By Morgan Bryce
The community lost an icon, and two children lost both their father and their mother in a tragic automobile accident Saturday evening.
Rod Bramblett, known as the “Voice of the Auburn Tigers,” along with his wife Paula, suffered fatal injuries when their Toyota Highlander was struck from the rear by another driver.
The community, still reeling from last weekend’s shooting death of Auburn Police Officer William Buechner, was stunned as word began to circulate of yet another untimely loss.
According to a statement released by Auburn Athletics, a service celebrating the lives of Rod and Paula Bramblett will be held May 30 at 2 p.m. at the Auburn Arena.
Visitation will take place prior to the memorial service from noon to 2 p.m. The public is invited to attend. Dr. George Mathison will officiate. A private burial service for family will follow.
Editor’s note: Following is an editorial about Rod, his career and the impact he left on my life. I hope these bring back happy, sweet memories to the rest of the Auburn faithful.
Picture a late Thanksgiving family gathering in November 2003. I’m there with my family, a solid mixture of Auburn and Alabama fans, watching the Iron Bowl. Thankfully, everyone is on their best behavior.
Somehow, we Auburn fans had hijacked the radio and muted the television because we thought the announcers were undercover Alabama fans. As we fine-tuned the knob, Rod Bramblett’s animated descriptions of Jordan-Hare Stadium began to fill the room.
I had just gotten into football the year before, but couldn’t tell you much about the sport, let alone who the broadcaster was. However, that was soon to change with the first play from scrimmage of this Iron Bowl.
Jason Campbell takes the snap, takes two steps back and hands the ball off to Carnell “Cadillac” Williams. With nothing but open, green field in front of him, Rod counted away the yards Williams was covering and aptly described how all Auburn fans felt at that exact moment.
“Go crazy Cadillac! Go crazy!” Followed by a “Touchdowwwwnnnnnnn Auburrrnnnnnn!” of course.
We went on to win that game 28-23 and finish off the season with a 28-14 Music City Bowl win over Wisconsin on New Year’s Eve. I remember listening to Rod’s broadcast of that game amidst the moos of cows my grandfather and I were tending to that day.
There are plenty of great baseball and basketball games I remember hearing Rod call, but the vast majority of my best memories of him fall in line with the most magical time of year – college football season.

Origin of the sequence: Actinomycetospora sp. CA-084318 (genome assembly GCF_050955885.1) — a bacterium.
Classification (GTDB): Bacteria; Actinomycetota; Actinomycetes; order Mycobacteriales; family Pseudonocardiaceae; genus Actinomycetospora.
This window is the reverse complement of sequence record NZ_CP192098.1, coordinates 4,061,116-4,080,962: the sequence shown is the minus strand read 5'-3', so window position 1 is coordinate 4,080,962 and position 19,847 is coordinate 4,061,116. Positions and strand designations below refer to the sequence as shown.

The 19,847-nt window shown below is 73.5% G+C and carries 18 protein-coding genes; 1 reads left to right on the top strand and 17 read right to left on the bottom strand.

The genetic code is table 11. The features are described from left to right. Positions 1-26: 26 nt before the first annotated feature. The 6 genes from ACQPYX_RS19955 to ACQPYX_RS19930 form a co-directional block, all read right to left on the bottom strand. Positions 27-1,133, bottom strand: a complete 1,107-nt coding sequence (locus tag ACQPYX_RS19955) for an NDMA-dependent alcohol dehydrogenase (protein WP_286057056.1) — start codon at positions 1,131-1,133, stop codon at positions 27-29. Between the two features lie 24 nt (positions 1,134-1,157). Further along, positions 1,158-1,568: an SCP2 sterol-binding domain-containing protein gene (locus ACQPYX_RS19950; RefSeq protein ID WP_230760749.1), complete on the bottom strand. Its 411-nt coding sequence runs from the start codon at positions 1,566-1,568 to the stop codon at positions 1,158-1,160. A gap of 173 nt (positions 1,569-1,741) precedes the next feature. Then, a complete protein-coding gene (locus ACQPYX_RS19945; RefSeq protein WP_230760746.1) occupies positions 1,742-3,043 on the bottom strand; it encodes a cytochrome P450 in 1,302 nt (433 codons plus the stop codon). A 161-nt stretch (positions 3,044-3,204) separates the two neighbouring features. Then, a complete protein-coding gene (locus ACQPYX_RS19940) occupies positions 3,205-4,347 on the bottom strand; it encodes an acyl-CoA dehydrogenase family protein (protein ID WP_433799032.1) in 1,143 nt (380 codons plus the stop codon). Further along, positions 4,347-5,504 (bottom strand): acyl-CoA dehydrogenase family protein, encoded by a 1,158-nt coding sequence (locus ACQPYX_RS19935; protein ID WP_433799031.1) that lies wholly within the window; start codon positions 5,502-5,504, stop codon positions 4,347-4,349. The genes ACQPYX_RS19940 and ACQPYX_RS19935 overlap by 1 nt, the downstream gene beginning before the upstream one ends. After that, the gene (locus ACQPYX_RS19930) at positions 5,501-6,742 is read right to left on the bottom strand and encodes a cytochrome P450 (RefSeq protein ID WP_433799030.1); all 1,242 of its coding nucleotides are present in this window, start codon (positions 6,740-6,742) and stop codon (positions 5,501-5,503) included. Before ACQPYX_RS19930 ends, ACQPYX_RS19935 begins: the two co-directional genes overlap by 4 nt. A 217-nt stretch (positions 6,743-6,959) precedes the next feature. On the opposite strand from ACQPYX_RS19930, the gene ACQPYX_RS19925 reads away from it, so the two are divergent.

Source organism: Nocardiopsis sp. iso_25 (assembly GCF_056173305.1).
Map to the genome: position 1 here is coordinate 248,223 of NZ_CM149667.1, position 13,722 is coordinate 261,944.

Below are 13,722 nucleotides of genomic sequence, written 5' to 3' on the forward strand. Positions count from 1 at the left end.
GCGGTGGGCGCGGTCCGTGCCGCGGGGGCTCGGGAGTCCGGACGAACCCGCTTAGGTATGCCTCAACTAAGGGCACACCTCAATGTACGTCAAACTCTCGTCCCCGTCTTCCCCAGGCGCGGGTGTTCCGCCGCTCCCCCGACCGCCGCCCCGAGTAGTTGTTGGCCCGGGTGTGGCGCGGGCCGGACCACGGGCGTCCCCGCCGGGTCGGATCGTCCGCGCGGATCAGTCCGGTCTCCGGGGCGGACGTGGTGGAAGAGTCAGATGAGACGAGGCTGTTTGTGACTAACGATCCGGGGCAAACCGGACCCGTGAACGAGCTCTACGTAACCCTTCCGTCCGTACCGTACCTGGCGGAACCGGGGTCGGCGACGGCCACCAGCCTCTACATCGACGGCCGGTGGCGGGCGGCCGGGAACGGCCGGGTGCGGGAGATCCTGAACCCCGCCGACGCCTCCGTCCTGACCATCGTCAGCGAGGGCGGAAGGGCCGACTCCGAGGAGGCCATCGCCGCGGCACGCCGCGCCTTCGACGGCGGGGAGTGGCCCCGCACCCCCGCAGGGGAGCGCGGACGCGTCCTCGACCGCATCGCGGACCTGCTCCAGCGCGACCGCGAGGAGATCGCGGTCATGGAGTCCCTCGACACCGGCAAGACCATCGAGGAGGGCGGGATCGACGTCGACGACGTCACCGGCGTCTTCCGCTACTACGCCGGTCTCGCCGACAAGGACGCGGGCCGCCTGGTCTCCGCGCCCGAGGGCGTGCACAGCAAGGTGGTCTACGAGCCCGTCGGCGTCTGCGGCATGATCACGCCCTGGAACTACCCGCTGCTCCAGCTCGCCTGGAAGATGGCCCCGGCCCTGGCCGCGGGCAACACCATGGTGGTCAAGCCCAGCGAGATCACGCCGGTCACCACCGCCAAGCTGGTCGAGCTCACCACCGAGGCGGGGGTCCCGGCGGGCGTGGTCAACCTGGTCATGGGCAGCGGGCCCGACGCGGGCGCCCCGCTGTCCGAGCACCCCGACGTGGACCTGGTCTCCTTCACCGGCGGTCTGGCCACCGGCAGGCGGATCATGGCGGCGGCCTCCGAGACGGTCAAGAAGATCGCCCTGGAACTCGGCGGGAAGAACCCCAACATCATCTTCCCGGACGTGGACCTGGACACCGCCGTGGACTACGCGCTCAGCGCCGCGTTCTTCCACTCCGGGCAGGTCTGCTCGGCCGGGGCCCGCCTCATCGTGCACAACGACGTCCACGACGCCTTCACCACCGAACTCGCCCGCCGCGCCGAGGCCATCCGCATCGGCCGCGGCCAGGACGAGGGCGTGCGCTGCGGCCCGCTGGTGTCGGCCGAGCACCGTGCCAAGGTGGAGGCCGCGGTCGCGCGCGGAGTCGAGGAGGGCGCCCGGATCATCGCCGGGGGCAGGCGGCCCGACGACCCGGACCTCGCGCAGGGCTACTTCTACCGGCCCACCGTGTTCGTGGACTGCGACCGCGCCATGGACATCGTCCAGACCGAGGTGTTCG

Everyone knows the depth and feeling of the “Prayer in Jordan-Hare” and “Kick Six” calls from the 2013 season. However, that’s merely scratching the surface of the great moments we shared with Rod during the last 16 years.
Tre Smith’s blocked punt v. Florida at home in 2006. Wes Byrum making not one but TWO goals in the final seconds against defending national champion Florida in The Swamp in 2007. The second-half comeback against West Virginia in “The Rain Game” in 2009.
Cam Newton’s electrifying 49-yard TD run and Nick Fairley’s tossing in the air of LSU quarterback Jordan Jefferson in 2010. Phillip Lutzenkirchen recovering his own fumble for a TD in the endzone against South Carolina in 2011. I could go on and on.
Each time I think of those wonderful moments of Auburn football lore, I hear his voice shining through, somehow perfectly summarizing our emotions and how we were all feeling at that exact moment.
And the same went for the low moments, too.
If there was an injured player on the field, his voice went somber, regardless if they wore the burnt orange and navy blue or not. There were plenty of blowouts, missed calls and tight losses that we suffered with him through.
The 49-0 beating we took against Alabama in 2012. Coming seconds away from a second national championship in four years against Florida State in 2013. Fumbling away a loss to Texas A&M in the waning seconds of a 2014 contest.
But through it all, win or lose, he found a way to make things feel okay. No matter the outcome, he always seemed to find a way to galvanize us as a fan base and help us love our Tigers even more.
If I were to sit down and write all of my memories of Rod down, it’d take me days to compile them.
I can truthfully say I never met the man, but I know plenty who did and who were his friends. And they always said good things, particularly about his vivaciousness for life and passion for others, which shone through the airwaves to listeners like me.
Many have said the same thing, but with football season fewer than 100 days away, I can’t imagine that opening game against Oregon without Rod’s presence and interpretation of events. I have spent the majority of my life listening to him calling games for the team I was born rooting for.
There will be many tears shed between now and then. Much more importantly than Auburn athletics and sports is the family that he and Paula leave behind, as well as the 16-year-old driver who was involved and is recovering from his injuries.
2019 has been a roller coaster of mostly negative emotions for us as a county. But as we’ve done time and time again the last few months, let us come together and stand with tenacity in the face of utmost adversity.
On behalf of the Observer, I extend my most heartfelt and sincere thoughts and prayers to the Bramblett family during this challenging time.
“I have fought the good fight, I have finished the race, I have kept the faith.”
-2 Timothy 4:7